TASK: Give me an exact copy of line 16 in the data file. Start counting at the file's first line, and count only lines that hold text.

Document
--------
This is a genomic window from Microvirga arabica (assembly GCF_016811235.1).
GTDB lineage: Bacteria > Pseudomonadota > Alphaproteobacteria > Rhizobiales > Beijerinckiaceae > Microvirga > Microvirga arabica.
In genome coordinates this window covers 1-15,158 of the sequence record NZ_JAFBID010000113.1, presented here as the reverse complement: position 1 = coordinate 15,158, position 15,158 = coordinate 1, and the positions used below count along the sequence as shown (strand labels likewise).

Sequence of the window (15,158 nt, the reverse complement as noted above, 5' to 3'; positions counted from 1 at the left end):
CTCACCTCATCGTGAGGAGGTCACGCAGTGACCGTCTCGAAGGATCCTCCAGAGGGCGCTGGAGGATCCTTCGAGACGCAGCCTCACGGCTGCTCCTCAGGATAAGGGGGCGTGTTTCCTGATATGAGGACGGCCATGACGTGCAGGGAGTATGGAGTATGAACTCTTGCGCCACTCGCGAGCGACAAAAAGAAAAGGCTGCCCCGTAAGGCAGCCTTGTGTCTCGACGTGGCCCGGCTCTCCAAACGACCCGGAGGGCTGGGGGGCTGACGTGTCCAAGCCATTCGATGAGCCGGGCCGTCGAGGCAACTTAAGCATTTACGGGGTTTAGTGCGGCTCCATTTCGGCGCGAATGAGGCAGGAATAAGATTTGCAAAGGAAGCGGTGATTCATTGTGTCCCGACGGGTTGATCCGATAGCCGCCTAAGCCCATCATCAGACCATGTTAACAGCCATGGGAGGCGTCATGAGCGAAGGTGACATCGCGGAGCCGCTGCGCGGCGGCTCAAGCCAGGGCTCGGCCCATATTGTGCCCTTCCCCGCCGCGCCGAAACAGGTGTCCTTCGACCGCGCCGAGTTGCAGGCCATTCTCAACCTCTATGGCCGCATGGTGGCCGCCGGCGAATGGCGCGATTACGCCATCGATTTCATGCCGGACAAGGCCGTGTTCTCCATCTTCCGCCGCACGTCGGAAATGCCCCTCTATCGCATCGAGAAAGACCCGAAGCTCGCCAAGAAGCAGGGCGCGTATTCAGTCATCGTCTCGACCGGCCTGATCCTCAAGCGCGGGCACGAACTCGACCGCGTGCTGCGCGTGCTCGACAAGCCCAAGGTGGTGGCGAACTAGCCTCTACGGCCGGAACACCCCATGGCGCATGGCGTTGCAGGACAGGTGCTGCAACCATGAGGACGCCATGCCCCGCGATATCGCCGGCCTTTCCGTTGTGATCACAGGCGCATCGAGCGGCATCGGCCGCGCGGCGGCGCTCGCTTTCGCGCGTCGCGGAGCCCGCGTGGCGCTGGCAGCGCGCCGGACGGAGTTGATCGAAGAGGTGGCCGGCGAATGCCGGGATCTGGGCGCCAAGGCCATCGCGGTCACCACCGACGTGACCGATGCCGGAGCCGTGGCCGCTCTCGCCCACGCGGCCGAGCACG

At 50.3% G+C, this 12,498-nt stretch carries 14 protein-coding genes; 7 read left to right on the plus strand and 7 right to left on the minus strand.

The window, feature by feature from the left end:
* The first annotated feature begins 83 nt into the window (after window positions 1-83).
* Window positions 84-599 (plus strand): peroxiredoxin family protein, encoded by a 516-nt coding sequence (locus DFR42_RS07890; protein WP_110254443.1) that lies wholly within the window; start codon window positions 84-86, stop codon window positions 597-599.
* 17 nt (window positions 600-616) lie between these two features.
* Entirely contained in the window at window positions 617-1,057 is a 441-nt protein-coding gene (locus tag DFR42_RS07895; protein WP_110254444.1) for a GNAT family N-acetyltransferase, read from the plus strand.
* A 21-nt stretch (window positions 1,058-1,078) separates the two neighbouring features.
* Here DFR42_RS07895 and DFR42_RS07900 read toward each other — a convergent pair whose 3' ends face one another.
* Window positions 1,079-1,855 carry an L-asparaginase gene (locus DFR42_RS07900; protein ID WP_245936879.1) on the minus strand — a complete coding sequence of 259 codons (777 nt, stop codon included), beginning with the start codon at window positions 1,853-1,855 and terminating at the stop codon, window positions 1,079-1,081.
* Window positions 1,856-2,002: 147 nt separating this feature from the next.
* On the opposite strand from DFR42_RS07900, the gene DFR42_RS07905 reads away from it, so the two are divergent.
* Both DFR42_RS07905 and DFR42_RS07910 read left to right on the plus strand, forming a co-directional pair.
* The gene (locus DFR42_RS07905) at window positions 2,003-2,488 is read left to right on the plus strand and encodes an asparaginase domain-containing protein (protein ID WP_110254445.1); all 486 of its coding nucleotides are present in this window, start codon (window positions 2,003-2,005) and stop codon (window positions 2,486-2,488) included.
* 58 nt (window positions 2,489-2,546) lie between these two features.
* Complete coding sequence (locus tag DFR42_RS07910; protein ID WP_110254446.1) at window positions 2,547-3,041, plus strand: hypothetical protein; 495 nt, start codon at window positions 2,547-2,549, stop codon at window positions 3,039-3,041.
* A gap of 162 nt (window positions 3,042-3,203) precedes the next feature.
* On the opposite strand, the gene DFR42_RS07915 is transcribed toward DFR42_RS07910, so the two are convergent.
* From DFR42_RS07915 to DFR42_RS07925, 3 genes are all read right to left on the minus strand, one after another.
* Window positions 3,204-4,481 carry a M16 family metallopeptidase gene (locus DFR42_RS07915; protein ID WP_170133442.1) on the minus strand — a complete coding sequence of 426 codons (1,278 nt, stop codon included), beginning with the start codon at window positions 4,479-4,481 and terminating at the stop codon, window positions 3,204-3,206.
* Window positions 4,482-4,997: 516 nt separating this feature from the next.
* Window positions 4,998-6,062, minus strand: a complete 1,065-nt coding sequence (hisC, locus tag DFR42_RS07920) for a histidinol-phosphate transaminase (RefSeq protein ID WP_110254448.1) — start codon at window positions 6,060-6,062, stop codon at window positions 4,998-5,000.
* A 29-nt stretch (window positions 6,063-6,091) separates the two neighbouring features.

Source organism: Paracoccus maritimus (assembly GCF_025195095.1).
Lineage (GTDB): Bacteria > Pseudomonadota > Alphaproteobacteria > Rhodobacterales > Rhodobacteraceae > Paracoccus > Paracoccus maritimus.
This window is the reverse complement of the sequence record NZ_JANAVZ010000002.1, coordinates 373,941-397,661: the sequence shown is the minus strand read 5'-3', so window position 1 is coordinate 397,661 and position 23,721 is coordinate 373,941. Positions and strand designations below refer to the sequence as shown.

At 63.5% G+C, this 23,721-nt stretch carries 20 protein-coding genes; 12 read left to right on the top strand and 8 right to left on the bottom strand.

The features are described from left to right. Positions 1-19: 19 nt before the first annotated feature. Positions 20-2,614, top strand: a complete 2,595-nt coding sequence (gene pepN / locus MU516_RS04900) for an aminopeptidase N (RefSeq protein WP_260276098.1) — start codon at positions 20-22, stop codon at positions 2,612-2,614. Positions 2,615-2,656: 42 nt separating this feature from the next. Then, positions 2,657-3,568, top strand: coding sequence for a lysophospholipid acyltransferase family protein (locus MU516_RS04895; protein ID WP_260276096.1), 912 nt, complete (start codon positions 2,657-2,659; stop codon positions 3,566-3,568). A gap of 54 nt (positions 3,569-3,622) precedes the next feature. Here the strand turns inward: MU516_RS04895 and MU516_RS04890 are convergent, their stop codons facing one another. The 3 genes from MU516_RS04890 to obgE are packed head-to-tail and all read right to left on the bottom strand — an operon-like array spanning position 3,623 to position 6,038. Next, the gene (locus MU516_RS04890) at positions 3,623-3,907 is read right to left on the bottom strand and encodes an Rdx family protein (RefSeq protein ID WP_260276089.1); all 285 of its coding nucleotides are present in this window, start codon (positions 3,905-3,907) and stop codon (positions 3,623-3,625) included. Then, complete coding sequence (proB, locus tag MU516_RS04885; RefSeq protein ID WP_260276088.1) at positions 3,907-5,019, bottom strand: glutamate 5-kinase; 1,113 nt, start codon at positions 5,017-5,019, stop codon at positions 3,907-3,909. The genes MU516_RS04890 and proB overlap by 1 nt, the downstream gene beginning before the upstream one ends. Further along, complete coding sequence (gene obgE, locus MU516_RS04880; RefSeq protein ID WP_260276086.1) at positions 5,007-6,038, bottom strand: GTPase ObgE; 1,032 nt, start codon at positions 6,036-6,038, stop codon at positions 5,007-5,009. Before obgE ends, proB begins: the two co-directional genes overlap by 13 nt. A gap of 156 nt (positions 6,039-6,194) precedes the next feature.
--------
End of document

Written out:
* On the opposite strand from DFR42_RS07900, the gene DFR42_RS07905 reads away from it, so the two are divergent.